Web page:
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How can you help your trees survive winter weather extremes without suffering from branch breakage?

How to Spot and Help Prevent Branch Breakage on Trees

December 10, 2014

As author John Steinbeck once said, “What good is the warmth of summer, without the cold of winter to give it sweetness?” Some of us know all about the extremes of winter: the bitter cold temperatures, artic-like winds and, of course, blankets of snow and ice.

It’s true, residents of some regions often encounter wicked winter conditions before enjoying the sunny summer days that now seem a lifetime away. But after experiencing heavy snowfall and freezing temperatures—for months on end—can our trees feel that same sweetness of summer? Or, do they still suffer?

Branch breakage is just one sign your trees may be suffering from the winter season. So, how can you help? First, know what causes branch breakage and how to prevent it with these tips:

What Causes Branch Breakage:

  • Extreme, rapid temperature changes. For some of us, this winter has already been full of extremes. One day it is 10 degrees, the next it is 40, and your trees feel it, too. Sudden ground freezes and rapid temperature fluctuations can cause stress and breakage to your trees.

  • Heavy limbs. Many times, the weight caused by a snow or ice storm adds extra weight to your trees’ limbs and branches. Your trees may not be prepared to bear that extra weight. As a result, trees may suffer from breakage, wounds and ragged tears from the weight.

  • Wicked winds. If one side of a tree is subjected to the heavy, extreme winds that accompany winter storms, they are susceptible to branch breakage. If a branch is broken or hanging as a result of wind, it can be a liability to you, your home and neighborhood.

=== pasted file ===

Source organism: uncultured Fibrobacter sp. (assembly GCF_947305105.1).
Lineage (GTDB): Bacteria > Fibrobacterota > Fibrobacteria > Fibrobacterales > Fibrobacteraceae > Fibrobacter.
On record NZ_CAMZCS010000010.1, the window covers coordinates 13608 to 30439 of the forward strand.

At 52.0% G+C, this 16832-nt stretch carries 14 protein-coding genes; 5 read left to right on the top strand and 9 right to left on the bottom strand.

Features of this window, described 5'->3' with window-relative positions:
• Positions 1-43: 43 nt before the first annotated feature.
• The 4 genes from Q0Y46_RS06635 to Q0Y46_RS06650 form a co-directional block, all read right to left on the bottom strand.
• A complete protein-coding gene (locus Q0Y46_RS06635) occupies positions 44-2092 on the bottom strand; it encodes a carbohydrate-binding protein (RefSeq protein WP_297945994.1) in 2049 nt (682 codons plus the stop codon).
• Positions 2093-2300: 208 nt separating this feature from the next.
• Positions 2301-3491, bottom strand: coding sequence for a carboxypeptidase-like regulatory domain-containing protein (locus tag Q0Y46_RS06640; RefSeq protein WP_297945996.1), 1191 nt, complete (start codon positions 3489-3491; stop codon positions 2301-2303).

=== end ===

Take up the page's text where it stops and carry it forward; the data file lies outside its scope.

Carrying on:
How to Prevent Breakage:

  • Cable or brace. While the weather is still rather mild for some of us, head outside and prepare your trees prior to the next winter storm. Limbs and branches can loosely be cabled or braced together to help protect against breakage.

  • Let nature do the work. Branch breakage commonly happens due to the improper removal of ice and snow. If you have just received fresh snow, gently remove it from branches before it freezes and causes extra weight. If your trees are encased with ice, allow the branch to melt naturally.

  • Precautionary pruning. Since trees experience their dormant season during winter, the season serves as a great time to prune with little injury. Pruning can help eliminate weak or broken branches, which will only cause more breakage as winter storms and extreme temperatures come into play.

Suspect your trees may be suffering from branch breakage? We can help! Contact your local, professionally trained Davey arborist for a free consultation.

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